• Not suitable for gamers

    Sorry but I can find nothing in this report that shows me that AMD chips are anywhere near as fast as the Intel ones.

    The chart say's: 'Up to 52% performance' against the i3 processor. But how does it compare to i5 or i7 processors when the graphics capability are removed? Which is what gamers need to know.
    • What gamers really need to know.

      95% "and that's being conservative" of the current titles released are GPU dependent. You can couple and I7 vs an FX8350 with the "same gaming video card and drive" and the frame rates will be negligible and for the most part imperceptible.

      The following is only theory there is no such device currently in design. I'm only sharing because you need to know where HSA and compute cores can go if engineered properly.

      In theory with the right engineering you could place a SOC design onto a GPU PCB geared to fit into a PCIE 3.0 16x slot the max transfer rate is 8GT/s on PCIE 3.0 and if properly engineered such a compute core based processor design could "again in theory" have the potential to easily reach the same 5.6 TFLOPS operations per second as the current GPU only counterparts "again in theory".

      In comparison currently the I7 39xxk runs around 150gflops per second. Such a device would be a beast, yet with a comparable power draw of a mid high range GPU 200-350w

      Of course AMD would never think of adding more cores "even compute ones" to a slot based APU design "that's entirely out of character for them". Only time will tell though it would be interesting to see none the less.

      I personally would love to see this implemented in the form of a 2,816 core beast 4 CPU cores with 2812 compute cores would be a sight to behold with a encoder utilizing HSA. I wouldn't give two craps how much the TPD was at that point. :)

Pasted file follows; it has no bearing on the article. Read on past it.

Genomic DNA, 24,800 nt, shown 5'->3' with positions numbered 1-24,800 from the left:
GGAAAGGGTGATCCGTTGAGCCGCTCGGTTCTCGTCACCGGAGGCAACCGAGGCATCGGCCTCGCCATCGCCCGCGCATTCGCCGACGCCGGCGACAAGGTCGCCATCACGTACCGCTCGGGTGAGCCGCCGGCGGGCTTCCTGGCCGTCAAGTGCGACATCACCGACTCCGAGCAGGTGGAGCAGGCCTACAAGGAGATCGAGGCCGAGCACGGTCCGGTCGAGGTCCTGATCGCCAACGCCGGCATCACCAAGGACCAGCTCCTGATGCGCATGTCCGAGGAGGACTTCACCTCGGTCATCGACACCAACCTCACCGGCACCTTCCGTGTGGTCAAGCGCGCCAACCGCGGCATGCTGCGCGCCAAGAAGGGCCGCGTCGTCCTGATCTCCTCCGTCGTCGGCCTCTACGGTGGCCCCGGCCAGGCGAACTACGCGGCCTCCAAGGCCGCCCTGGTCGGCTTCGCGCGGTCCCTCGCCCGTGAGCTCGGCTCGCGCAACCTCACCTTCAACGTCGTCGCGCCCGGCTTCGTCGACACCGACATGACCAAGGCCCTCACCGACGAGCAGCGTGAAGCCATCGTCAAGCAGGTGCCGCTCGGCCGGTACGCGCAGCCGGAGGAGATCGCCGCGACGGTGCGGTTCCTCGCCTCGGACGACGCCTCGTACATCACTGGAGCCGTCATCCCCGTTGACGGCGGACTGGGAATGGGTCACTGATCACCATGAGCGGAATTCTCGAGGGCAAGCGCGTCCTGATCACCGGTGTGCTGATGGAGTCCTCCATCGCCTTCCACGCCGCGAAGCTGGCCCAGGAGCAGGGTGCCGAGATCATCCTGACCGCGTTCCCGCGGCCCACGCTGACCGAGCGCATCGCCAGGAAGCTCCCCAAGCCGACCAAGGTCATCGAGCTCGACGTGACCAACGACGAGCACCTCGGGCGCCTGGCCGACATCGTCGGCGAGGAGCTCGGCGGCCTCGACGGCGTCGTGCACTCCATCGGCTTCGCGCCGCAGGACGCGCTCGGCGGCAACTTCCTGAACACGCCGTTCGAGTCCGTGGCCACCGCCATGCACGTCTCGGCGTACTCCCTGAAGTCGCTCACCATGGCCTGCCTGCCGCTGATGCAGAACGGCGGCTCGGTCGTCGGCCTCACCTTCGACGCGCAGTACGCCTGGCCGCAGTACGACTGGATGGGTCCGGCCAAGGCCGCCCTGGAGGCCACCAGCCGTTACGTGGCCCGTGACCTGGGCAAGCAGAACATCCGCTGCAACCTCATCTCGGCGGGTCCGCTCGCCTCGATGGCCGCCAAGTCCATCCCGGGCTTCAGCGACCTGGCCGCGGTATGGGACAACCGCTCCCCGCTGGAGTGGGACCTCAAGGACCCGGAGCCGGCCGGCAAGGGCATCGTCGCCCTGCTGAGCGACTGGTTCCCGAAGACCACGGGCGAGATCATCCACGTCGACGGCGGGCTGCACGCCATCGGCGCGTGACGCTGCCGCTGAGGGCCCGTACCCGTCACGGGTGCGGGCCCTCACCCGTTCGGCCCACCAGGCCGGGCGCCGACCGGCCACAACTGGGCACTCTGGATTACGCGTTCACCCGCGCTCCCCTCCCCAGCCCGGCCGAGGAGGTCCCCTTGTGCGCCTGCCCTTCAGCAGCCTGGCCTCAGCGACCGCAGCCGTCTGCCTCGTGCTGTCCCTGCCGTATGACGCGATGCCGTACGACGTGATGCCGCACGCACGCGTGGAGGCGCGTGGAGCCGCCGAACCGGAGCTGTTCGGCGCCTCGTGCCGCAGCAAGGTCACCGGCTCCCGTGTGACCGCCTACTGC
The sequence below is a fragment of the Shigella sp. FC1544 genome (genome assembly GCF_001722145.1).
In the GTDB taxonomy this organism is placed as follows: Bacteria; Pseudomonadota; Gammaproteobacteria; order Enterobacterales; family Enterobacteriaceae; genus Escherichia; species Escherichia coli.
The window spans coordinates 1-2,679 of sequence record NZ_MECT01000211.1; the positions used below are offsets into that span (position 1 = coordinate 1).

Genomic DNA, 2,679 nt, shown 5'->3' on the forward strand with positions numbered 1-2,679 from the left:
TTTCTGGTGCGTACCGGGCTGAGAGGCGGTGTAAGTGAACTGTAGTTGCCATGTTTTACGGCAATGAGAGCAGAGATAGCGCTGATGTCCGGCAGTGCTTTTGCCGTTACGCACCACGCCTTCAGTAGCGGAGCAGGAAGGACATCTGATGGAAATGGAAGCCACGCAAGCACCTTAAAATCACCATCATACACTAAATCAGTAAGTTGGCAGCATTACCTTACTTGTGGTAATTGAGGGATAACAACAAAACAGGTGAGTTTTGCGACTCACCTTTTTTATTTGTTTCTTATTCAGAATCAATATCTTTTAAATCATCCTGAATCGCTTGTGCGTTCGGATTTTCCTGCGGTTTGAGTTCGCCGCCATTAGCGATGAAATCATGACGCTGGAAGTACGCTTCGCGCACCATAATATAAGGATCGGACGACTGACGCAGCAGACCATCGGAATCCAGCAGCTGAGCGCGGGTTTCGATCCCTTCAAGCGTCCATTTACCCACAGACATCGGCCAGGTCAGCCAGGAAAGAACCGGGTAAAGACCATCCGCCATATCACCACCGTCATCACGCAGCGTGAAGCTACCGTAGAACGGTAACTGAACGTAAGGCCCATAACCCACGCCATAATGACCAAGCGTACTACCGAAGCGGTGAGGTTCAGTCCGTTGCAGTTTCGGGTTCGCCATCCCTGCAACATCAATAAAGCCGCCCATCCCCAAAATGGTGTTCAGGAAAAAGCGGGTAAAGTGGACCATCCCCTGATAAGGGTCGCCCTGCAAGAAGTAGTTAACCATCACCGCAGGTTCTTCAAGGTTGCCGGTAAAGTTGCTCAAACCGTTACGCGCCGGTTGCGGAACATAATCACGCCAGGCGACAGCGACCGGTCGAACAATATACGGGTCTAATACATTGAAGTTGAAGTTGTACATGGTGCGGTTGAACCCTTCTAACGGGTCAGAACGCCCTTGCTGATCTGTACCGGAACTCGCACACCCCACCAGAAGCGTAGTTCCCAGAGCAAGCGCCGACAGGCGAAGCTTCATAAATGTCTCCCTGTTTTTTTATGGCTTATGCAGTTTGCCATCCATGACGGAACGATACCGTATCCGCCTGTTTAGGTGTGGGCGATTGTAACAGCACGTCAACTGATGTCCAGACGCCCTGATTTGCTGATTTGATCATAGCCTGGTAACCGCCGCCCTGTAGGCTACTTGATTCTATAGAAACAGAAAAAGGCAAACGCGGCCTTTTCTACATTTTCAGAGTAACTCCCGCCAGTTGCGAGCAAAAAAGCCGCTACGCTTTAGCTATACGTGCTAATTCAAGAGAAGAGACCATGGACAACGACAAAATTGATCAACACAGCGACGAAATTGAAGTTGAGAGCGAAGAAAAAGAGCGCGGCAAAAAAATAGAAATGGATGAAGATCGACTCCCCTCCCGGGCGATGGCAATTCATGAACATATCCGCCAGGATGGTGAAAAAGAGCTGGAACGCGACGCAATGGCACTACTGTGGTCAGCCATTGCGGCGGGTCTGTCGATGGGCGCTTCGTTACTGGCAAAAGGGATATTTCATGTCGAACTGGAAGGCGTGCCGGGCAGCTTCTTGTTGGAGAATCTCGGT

• 4K

    Systems that support the new 4K monitors are going to be in high demand. How well an AMD system does in supporting the Ultra High Definition market should be important. Will there be a processor that can support the demand of 4K without extra dedicated video cards?
  • Power efficiency?

    Look, Intel lately has been all about lowering power consumption while basically treading water on processing speed. And they've been very successful, enabling much longer battery life, thinner designs, with less fan noise. So it would make sense to talk some about how the new AMD chips compare in that regard. Nothing here about that. I mean, they can go toe to toe on speed but how about battery life?
    • According to the site

      The upcoming FX-7600P APU "according to AMD" is going to have a total power draw of 35w, that's basically a quad core and an R7 series video chip pulling 35w not too shabby. When you put that side by side with an I7/I5 and 3rd party performance graphics it's coupled with. It should be roughly the same power draw depending on what on board graphics it's coupled with. Also this design potentially mitigates the issue plaguing many previous generation laptops with the separate on board graphics chip warping out of its BGA socket. I'm not counting Intel HD graphics. "Intel doesn't even count Intel HD graphics anymore so why should I".
      • Self correction

        The FX line will have an estimated 35w TPD "which is expected from performance anything". Meanwhile The Low-Power family of multicore x86 APUs “Mullins” are basically a SOC sys on a chip with two to four x86 cores and also incorporate Radeon graphics with power draw as low as 3.95W "I'm guessing dual core with radeon r series graphics".
  • Manufacturing is the key

    They may be comparable but they need to find a price point that competes with Intel and gives them a profit. They also need to compete on the power level too.